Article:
While I was working on the post, A Word On Protein, I stumbled upon an interesting discrepancy in calorie recommendations, caloric content of food choices, and what seems to work for most individuals. This made me scratch my head, and I decided to go to one of my online raw feeding communities for some real-life info from people who have feed both raw and kibble in recent times, or feed both raw and kibble. I got just one response (I’m learning lots of words cause people to ignore posts even if you pair it with a cute meme), and following is what I extrapolated from the information she gave me. The dog in this sample is an active young-adult Belgian Malinois male who is not neutered, with an ideal weight of 62 pounds. His name is Coal.
This is the pertinent info I received to start the number crunching: “He was getting 2 cups of Taste of the Wild and 2 cups of Hills w/d a day and was actually a tad heavy. On raw I had him up to 2lbs a day and he was not maintaining weight. I put him averaging 1.75lb with about a cup of mid-high end kibble (Solid Gold, Pinnacle, Wellness) and he was great. Raw was varied but about 50/50 red/white meat and 5-10% fish.”
I wanted to use this info to figure out two things, and then compare those. The first was the recommended caloric intake for a dog of his description. This is the first area where I noticed a large discrepancy, and it makes sense. Dogs vary so greatly in size, energy level, lifestyle, body type, etc. that it’s almost impossible to nail down an accurate formula for predicting how many calories need to be consumed by an individual for both energy needs and weight maintenance. It’s really useful to try, however, for both dog food manufacturers and pet owners. Feeding trials have been performed, energy expenditures have been evaluated, and both practical and theoretical numbers have been crunched by many parties. I used the following websites and charts/formulas to get caloric recommendations for Coal.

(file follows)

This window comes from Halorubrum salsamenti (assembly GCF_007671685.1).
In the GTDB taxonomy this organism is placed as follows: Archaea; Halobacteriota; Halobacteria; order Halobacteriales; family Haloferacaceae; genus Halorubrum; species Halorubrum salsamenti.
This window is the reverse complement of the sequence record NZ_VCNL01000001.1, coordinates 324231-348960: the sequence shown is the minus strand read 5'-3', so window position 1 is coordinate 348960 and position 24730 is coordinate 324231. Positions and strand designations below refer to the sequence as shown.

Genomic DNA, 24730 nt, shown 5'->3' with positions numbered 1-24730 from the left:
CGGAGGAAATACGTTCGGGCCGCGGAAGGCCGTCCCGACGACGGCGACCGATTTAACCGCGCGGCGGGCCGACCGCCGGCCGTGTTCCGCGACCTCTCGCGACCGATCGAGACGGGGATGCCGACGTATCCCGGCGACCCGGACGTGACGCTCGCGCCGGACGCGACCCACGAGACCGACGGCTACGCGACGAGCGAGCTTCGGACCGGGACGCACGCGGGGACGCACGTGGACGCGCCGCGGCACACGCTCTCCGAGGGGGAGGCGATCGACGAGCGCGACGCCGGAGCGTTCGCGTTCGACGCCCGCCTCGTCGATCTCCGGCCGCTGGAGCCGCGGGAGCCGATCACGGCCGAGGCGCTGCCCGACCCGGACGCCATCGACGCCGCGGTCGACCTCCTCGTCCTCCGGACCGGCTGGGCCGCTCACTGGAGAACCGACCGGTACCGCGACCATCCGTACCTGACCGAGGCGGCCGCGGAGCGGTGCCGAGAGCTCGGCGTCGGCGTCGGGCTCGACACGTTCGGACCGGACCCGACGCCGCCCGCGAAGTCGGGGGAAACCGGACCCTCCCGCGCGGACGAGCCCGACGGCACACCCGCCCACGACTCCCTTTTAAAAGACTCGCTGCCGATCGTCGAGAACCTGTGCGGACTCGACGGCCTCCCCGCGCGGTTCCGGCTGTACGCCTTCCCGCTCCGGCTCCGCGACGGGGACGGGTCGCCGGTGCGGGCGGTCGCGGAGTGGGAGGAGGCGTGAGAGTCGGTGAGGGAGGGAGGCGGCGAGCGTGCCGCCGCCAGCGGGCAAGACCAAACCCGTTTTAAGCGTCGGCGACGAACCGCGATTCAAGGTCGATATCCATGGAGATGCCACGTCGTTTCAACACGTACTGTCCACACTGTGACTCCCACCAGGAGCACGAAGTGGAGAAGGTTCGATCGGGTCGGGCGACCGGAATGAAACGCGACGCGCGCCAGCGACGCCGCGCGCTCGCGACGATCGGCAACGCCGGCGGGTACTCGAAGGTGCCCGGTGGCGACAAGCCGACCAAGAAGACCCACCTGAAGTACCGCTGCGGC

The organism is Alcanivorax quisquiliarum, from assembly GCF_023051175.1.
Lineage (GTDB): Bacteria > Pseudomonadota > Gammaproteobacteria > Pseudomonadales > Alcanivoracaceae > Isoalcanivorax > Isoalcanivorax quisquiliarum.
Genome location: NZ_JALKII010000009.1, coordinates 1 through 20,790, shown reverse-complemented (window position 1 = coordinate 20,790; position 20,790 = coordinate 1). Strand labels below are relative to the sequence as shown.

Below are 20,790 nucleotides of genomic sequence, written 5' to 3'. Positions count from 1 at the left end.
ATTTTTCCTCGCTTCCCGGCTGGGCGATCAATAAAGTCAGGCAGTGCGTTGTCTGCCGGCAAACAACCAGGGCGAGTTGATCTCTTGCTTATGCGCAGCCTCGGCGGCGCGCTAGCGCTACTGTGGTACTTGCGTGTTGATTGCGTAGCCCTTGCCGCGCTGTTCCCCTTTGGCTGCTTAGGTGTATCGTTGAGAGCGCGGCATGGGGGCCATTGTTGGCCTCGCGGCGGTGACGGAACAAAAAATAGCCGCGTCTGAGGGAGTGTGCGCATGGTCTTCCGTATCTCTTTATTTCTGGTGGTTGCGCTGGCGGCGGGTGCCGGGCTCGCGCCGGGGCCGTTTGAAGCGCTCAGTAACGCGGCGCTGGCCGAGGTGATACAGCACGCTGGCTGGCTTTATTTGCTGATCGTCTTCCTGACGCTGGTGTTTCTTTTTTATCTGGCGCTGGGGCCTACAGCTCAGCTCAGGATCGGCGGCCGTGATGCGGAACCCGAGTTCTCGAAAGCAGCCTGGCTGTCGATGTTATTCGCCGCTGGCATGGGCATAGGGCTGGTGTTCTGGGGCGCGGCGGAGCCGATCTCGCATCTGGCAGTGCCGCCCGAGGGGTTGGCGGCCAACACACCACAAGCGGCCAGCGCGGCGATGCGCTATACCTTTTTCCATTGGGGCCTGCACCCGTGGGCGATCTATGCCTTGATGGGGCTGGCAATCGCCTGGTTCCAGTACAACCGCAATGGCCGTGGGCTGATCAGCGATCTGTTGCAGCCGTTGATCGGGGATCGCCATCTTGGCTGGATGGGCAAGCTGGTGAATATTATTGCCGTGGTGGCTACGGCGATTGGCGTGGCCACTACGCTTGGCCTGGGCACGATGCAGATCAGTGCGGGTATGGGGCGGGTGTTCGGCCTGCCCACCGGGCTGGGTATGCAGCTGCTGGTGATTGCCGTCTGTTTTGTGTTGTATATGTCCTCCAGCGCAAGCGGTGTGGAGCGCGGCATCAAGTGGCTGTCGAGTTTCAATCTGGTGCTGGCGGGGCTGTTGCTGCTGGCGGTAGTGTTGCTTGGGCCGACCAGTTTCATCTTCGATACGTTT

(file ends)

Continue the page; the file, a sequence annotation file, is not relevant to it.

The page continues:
(1) WSAVA Calorie Needs for an Average Healthy Adult Dog in Ideal Body Condition
This is a simple chart, and for a 62 pound dog, it recommends 1020 kcal/day.
(2) The dog food calculator from The Dog Food Advisor. This one lets you refine recommendations based activity level. For Coal I selected “active”. The recommendation is 1529 kcal/day.
(3) The online Merck Veterinary Manual has a page devoted to nutrient requirements, and provides formulas for figuring out caloric intake. I used the linear formula for figuring out resting energy requirement (RER), and then the multiplier for “healthy adult intact dog”. This resulted in a recommendation of 1638 kcal/day.
* See bottom of page for more feeding recommendation figures from pet food manufacturers.
The first thing you notice is the difference between 1020 and 1638. That’s more than a 60% increase!!! That’s a lot. It gets even more interesting, though.
I needed to figure out how many calories per day Coal was getting when he was eating the combo of Hills w/d kibble and Taste Of The Wild kibble (TOTW). I used the information from the respective manufacturer websites to establish that the w/d contains 240 kcal/cup. I then took an average of nine of the TOTW dry formulas to get a figure of 357 kcal/cup. This means that Coal was eating about 1200 kcal/day of these foods. That’s just a bit higher than the WSAVA chart figure. Now, remember that Coal was a “tad heavy” eating this combination.